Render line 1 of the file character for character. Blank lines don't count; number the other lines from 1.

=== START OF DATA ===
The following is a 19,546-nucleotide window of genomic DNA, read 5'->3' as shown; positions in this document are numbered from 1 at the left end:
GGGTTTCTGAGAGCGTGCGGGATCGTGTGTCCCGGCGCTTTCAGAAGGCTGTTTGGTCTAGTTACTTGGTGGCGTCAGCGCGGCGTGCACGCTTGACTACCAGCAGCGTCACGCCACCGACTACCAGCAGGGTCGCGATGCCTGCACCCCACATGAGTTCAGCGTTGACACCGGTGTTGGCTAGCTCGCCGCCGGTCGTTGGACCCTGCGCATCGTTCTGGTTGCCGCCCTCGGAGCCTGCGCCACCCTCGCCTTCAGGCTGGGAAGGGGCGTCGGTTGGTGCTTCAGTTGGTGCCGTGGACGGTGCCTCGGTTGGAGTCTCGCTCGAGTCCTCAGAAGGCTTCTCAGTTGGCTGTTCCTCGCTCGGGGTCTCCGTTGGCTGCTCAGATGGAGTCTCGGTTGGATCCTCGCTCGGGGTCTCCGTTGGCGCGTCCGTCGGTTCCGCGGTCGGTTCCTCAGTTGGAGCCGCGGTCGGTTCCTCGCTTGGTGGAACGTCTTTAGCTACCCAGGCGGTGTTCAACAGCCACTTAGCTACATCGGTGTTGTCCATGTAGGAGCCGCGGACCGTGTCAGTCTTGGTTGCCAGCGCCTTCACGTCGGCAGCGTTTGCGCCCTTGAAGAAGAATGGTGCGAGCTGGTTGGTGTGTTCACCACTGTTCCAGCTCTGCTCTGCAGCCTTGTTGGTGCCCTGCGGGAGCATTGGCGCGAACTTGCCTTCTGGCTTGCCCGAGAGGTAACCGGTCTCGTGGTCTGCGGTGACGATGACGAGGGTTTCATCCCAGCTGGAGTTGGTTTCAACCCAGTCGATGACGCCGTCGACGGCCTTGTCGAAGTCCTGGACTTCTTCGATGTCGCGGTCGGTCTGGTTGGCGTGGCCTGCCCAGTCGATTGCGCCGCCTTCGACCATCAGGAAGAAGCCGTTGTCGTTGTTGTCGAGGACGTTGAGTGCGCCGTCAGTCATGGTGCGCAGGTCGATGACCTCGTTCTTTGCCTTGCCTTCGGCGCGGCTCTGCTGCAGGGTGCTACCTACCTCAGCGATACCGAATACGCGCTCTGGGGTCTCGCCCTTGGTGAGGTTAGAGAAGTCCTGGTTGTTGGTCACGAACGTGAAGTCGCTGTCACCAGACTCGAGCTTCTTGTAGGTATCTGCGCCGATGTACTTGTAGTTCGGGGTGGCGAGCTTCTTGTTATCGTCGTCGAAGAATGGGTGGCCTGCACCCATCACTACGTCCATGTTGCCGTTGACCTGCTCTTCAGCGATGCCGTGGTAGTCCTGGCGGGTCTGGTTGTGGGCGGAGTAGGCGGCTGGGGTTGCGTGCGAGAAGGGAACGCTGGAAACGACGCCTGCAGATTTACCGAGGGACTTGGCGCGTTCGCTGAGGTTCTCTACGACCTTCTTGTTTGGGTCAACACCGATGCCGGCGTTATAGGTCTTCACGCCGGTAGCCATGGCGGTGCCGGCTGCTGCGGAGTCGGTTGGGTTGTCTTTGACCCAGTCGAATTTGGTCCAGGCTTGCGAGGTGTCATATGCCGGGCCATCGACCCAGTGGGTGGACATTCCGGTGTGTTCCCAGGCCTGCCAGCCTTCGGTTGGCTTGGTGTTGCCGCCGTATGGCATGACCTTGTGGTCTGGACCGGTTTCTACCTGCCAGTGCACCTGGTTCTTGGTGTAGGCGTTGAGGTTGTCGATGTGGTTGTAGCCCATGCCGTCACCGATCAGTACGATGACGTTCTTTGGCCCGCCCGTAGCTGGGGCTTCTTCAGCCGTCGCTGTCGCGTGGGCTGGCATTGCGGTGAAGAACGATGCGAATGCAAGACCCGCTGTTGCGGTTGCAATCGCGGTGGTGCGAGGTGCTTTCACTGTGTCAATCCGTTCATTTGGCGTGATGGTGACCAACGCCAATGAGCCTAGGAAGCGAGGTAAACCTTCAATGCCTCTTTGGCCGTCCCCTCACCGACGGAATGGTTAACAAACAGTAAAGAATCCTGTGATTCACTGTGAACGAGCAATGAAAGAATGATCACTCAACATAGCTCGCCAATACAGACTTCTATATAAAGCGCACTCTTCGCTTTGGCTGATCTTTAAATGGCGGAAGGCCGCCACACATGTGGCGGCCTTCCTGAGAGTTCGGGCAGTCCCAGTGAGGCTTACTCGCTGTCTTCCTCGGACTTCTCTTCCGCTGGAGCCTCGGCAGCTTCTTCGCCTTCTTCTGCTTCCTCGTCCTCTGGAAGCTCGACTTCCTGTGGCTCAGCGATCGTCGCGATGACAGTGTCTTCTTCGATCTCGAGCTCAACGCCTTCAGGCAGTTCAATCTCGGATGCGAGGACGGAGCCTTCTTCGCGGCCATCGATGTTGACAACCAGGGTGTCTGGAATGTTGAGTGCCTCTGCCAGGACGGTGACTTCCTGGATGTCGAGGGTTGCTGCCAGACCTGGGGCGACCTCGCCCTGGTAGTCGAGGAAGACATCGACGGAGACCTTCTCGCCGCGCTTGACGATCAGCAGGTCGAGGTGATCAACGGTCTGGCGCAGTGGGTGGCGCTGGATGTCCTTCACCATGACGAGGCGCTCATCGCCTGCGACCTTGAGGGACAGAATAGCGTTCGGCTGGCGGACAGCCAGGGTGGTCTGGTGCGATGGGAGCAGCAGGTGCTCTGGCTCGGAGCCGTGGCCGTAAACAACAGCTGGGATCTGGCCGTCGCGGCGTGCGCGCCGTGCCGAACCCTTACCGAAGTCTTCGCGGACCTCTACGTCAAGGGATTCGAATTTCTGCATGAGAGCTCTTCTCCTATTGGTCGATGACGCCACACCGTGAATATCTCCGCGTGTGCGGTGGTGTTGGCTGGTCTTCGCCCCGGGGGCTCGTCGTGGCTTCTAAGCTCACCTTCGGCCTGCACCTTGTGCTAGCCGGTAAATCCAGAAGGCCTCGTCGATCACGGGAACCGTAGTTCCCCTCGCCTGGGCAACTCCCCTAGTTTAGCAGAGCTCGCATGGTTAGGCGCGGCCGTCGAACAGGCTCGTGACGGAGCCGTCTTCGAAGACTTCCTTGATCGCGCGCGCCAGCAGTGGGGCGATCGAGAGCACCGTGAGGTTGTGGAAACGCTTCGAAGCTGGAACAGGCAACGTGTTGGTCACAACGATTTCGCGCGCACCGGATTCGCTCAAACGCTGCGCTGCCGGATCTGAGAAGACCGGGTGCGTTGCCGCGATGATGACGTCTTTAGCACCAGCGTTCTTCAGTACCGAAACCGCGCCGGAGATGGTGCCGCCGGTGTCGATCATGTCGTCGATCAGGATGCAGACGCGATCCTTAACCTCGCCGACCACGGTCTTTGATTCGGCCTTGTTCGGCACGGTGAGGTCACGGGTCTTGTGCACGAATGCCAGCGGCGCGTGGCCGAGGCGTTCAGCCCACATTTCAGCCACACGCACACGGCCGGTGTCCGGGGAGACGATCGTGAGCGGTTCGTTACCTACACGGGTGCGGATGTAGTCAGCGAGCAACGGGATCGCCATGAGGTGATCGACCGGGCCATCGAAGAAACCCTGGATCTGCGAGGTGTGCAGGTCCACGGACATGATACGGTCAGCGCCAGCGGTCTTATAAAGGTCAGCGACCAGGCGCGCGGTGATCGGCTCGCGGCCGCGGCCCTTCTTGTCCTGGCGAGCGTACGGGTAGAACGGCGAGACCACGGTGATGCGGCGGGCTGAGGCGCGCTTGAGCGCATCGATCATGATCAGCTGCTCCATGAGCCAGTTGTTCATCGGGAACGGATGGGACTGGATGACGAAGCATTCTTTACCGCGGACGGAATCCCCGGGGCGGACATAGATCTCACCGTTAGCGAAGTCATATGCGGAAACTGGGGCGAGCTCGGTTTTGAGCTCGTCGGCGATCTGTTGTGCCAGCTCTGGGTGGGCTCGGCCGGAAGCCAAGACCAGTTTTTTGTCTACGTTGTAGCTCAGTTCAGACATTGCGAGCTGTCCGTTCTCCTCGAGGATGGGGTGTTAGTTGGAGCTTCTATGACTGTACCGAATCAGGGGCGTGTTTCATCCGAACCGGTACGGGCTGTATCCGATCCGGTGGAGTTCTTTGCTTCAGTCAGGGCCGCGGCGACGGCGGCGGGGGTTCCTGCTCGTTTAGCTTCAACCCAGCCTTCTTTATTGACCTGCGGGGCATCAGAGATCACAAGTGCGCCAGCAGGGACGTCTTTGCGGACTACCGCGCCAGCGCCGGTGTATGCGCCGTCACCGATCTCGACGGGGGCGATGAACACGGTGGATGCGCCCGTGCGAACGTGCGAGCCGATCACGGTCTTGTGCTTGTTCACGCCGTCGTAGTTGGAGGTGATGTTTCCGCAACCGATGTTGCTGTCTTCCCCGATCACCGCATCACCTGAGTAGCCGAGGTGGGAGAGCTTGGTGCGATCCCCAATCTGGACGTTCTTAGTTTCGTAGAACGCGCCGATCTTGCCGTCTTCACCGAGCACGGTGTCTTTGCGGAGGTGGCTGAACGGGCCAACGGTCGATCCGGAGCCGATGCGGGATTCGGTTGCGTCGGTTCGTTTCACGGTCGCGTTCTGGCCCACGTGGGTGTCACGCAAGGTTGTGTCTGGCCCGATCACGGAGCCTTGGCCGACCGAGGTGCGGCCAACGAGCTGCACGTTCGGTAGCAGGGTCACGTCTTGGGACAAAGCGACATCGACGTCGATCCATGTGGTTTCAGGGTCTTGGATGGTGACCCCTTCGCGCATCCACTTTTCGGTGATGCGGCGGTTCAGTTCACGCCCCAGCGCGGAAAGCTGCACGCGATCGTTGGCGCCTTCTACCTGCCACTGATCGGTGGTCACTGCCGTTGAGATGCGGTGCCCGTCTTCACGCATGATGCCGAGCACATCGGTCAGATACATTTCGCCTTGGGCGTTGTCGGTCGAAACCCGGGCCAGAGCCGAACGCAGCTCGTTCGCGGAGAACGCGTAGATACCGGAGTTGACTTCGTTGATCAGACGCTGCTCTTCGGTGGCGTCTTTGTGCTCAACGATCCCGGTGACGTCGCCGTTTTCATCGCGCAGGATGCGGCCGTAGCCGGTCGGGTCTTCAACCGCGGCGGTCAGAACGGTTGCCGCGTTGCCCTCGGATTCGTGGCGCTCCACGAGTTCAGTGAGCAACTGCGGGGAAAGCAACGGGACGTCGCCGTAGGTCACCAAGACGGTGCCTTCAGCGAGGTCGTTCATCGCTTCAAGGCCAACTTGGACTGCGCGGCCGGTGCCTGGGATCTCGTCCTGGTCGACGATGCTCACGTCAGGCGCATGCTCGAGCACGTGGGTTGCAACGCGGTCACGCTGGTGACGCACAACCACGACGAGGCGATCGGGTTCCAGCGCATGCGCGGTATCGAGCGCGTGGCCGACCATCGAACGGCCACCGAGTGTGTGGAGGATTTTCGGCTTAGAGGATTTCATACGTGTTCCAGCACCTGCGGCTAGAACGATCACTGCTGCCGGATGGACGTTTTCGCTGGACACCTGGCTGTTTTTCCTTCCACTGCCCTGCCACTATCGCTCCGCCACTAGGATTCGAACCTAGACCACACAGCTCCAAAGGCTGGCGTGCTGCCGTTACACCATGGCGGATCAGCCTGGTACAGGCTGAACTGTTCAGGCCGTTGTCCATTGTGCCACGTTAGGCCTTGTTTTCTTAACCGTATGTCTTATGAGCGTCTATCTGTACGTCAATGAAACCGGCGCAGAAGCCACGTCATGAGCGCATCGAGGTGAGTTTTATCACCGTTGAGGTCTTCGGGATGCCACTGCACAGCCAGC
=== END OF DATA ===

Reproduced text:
The following is a 19,546-nucleotide window of genomic DNA, read 5'->3' as shown; positions in this document are numbered from 1 at the left end: